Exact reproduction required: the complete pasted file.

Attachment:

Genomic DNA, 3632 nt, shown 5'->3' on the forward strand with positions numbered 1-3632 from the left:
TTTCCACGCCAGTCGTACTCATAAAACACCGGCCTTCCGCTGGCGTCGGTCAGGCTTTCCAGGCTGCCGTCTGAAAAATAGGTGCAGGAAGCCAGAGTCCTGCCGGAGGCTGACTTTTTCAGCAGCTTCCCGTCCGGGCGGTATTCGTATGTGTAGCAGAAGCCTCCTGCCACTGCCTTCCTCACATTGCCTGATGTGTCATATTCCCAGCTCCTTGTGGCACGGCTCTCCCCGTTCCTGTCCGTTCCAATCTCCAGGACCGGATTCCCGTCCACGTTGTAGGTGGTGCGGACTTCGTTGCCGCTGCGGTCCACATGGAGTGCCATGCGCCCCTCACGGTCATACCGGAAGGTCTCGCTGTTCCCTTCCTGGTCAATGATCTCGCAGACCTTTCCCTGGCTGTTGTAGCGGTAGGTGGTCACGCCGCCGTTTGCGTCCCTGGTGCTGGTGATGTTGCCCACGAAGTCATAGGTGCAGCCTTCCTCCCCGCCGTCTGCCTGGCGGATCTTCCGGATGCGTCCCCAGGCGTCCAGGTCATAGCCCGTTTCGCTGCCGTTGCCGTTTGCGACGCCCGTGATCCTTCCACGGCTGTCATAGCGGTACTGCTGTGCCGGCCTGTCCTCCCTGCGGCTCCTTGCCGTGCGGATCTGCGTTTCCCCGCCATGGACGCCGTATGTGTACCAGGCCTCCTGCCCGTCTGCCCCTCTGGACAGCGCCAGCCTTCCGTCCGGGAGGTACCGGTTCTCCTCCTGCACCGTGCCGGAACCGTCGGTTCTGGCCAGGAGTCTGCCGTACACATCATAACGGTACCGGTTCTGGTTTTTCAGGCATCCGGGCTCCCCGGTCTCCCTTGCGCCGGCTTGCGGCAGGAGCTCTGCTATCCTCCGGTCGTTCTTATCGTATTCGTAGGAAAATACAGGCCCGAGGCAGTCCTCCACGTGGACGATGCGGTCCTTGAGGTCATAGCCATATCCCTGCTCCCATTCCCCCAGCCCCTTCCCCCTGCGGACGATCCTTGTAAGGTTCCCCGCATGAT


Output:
Genomic DNA, 3632 nt, shown 5'->3' on the forward strand with positions numbered 1-3632 from the left:
TTTCCACGCCAGTCGTACTCATAAAACACCGGCCTTCCGCTGGCGTCGGTCAGGCTTTCCAGGCTGCCGTCTGAAAAATAGGTGCAGGAAGCCAGAGTCCTGCCGGAGGCTGACTTTTTCAGCAGCTTCCCGTCCGGGCGGTATTCGTATGTGTAGCAGAAGCCTCCTGCCACTGCCTTCCTCACATTGCCTGATGTGTCATATTCCCAGCTCCTTGTGGCACGGCTCTCCCCGTTCCTGTCCGTTCCAATCTCCAGGACCGGATTCCCGTCCACGTTGTAGGTGGTGCGGACTTCGTTGCCGCTGCGGTCCACATGGAGTGCCATGCGCCCCTCACGGTCATACCGGAAGGTCTCGCTGTTCCCTTCCTGGTCAATGATCTCGCAGACCTTTCCCTGGCTGTTGTAGCGGTAGGTGGTCACGCCGCCGTTTGCGTCCCTGGTGCTGGTGATGTTGCCCACGAAGTCATAGGTGCAGCCTTCCTCCCCGCCGTCTGCCTGGCGGATCTTCCGGATGCGTCCCCAGGCGTCCAGGTCATAGCCCGTTTCGCTGCCGTTGCCGTTTGCGACGCCCGTGATCCTTCCACGGCTGTCATAGCGGTACTGCTGTGCCGGCCTGTCCTCCCTGCGGCTCCTTGCCGTGCGGATCTGCGTTTCCCCGCCATGGACGCCGTATGTGTACCAGGCCTCCTGCCCGTCTGCCCCTCTGGACAGCGCCAGCCTTCCGTCCGGGAGGTACCGGTTCTCCTCCTGCACCGTGCCGGAACCGTCGGTTCTGGCCAGGAGTCTGCCGTACACATCATAACGGTACCGGTTCTGGTTTTTCAGGCATCCGGGCTCCCCGGTCTCCCTTGCGCCGGCTTGCGGCAGGAGCTCTGCTATCCTCCGGTCGTTCTTATCGTATTCGTAGGAAAATACAGGCCCGAGGCAGTCCTCCACGTGGACGATGCGGTCCTTGAGGTCATAGCCATATCCCTGCTCCCATTCCCCCAGCCCCTTCCCCCTGCGGACGATCCTTGTAAGGTTCCCCGCATGAT